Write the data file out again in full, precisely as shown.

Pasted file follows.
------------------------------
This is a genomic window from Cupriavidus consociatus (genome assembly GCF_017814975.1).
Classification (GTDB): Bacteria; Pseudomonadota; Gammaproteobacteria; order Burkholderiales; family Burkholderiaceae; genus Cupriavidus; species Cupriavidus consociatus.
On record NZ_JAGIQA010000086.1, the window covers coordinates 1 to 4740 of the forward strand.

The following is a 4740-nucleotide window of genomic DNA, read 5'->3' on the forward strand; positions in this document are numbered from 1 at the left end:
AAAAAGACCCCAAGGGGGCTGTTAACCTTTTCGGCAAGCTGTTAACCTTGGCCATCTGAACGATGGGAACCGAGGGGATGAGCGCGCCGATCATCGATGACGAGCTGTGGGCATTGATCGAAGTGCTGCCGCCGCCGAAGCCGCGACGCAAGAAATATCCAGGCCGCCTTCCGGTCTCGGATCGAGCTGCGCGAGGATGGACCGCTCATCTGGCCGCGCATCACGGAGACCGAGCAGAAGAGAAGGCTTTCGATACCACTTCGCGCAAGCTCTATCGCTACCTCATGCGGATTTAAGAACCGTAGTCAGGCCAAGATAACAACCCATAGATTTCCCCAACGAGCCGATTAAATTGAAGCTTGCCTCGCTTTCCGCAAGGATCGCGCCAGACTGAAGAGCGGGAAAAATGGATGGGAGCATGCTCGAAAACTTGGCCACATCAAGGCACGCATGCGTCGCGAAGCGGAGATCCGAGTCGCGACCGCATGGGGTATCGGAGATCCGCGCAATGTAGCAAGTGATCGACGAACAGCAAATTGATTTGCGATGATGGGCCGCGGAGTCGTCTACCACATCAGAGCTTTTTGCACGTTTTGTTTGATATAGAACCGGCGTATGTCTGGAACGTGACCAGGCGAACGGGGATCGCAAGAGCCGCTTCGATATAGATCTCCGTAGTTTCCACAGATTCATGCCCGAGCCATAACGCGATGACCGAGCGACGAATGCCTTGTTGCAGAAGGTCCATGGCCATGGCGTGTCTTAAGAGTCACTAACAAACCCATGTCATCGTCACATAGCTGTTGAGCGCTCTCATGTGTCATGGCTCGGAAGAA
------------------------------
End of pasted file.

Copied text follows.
This is a genomic window from Cupriavidus consociatus (genome assembly GCF_017814975.1).
Classification (GTDB): Bacteria; Pseudomonadota; Gammaproteobacteria; order Burkholderiales; family Burkholderiaceae; genus Cupriavidus; species Cupriavidus consociatus.
On record NZ_JAGIQA010000086.1, the window covers coordinates 1 to 4740 of the forward strand.

The following is a 4740-nucleotide window of genomic DNA, read 5'->3' on the forward strand; positions in this document are numbered from 1 at the left end:
AAAAAGACCCCAAGGGGGCTGTTAACCTTTTCGGCAAGCTGTTAACCTTGGCCATCTGAACGATGGGAACCGAGGGGATGAGCGCGCCGATCATCGATGACGAGCTGTGGGCATTGATCGAAGTGCTGCCGCCGCCGAAGCCGCGACGCAAGAAATATCCAGGCCGCCTTCCGGTCTCGGATCGAGCTGCGCGAGGATGGACCGCTCATCTGGCCGCGCATCACGGAGACCGAGCAGAAGAGAAGGCTTTCGATACCACTTCGCGCAAGCTCTATCGCTACCTCATGCGGATTTAAGAACCGTAGTCAGGCCAAGATAACAACCCATAGATTTCCCCAACGAGCCGATTAAATTGAAGCTTGCCTCGCTTTCCGCAAGGATCGCGCCAGACTGAAGAGCGGGAAAAATGGATGGGAGCATGCTCGAAAACTTGGCCACATCAAGGCACGCATGCGTCGCGAAGCGGAGATCCGAGTCGCGACCGCATGGGGTATCGGAGATCCGCGCAATGTAGCAAGTGATCGACGAACAGCAAATTGATTTGCGATGATGGGCCGCGGAGTCGTCTACCACATCAGAGCTTTTTGCACGTTTTGTTTGATATAGAACCGGCGTATGTCTGGAACGTGACCAGGCGAACGGGGATCGCAAGAGCCGCTTCGATATAGATCTCCGTAGTTTCCACAGATTCATGCCCGAGCCATAACGCGATGACCGAGCGACGAATGCCTTGTTGCAGAAGGTCCATGGCCATGGCGTGTCTTAAGAGTCACTAACAAACCCATGTCATCGTCACATAGCTGTTGAGCGCTCTCATGTGTCATGGCTCGGAAGAA